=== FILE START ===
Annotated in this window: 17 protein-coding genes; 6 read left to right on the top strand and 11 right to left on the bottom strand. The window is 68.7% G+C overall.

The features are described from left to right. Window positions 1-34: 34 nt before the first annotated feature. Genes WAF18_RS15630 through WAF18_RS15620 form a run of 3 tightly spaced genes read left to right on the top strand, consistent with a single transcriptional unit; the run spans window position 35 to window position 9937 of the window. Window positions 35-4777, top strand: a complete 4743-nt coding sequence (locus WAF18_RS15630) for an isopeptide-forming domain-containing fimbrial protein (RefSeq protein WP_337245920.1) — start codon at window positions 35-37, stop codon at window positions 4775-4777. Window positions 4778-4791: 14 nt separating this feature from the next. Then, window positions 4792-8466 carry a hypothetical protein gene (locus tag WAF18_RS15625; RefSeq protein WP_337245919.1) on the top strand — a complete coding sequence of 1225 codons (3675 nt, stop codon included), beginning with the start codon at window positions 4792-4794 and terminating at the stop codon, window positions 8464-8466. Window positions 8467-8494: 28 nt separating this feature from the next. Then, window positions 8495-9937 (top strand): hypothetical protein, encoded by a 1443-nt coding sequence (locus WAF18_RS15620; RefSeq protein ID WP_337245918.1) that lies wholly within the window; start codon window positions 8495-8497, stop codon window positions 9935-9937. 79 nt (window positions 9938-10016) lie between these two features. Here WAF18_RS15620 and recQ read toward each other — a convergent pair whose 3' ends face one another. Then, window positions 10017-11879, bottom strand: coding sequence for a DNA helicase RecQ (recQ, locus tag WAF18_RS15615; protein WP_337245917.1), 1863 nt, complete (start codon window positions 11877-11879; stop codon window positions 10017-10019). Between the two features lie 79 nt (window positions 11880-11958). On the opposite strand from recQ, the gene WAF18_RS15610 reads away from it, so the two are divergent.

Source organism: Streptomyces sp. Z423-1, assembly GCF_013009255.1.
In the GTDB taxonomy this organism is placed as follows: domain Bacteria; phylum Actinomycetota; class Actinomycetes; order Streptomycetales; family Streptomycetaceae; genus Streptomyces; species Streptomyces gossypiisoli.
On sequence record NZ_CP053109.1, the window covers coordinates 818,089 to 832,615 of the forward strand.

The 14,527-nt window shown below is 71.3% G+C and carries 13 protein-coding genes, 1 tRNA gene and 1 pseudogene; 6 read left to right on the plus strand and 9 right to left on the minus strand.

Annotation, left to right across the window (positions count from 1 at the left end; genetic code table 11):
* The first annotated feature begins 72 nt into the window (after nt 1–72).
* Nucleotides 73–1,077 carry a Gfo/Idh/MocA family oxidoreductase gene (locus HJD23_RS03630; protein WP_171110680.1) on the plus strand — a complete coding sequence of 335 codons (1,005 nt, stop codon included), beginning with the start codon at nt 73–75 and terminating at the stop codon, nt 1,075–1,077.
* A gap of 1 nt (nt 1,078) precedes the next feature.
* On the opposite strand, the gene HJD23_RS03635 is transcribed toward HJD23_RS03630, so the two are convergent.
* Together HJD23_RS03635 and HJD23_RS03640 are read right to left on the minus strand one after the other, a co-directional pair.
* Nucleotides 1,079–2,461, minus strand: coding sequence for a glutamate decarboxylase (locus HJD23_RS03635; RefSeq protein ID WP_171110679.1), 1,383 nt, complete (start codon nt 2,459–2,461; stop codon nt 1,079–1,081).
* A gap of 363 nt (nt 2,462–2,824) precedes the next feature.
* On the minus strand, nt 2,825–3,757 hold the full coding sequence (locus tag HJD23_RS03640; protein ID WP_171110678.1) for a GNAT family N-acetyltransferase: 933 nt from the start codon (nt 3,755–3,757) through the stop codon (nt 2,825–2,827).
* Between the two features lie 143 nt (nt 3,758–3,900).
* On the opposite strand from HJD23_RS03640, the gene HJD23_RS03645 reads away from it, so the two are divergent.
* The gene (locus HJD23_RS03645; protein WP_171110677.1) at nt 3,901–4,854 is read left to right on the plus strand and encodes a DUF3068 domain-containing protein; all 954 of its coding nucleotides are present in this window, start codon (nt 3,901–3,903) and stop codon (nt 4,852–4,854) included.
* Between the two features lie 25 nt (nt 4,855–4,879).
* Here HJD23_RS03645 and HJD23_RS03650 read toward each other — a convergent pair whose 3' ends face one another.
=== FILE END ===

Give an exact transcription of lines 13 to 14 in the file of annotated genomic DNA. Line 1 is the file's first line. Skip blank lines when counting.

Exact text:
* Nucleotides 1,079–2,461, minus strand: coding sequence for a glutamate decarboxylase (locus HJD23_RS03635; RefSeq protein ID WP_171110679.1), 1,383 nt, complete (start codon nt 2,459–2,461; stop codon nt 1,079–1,081).
* A gap of 363 nt (nt 2,462–2,824) precedes the next feature.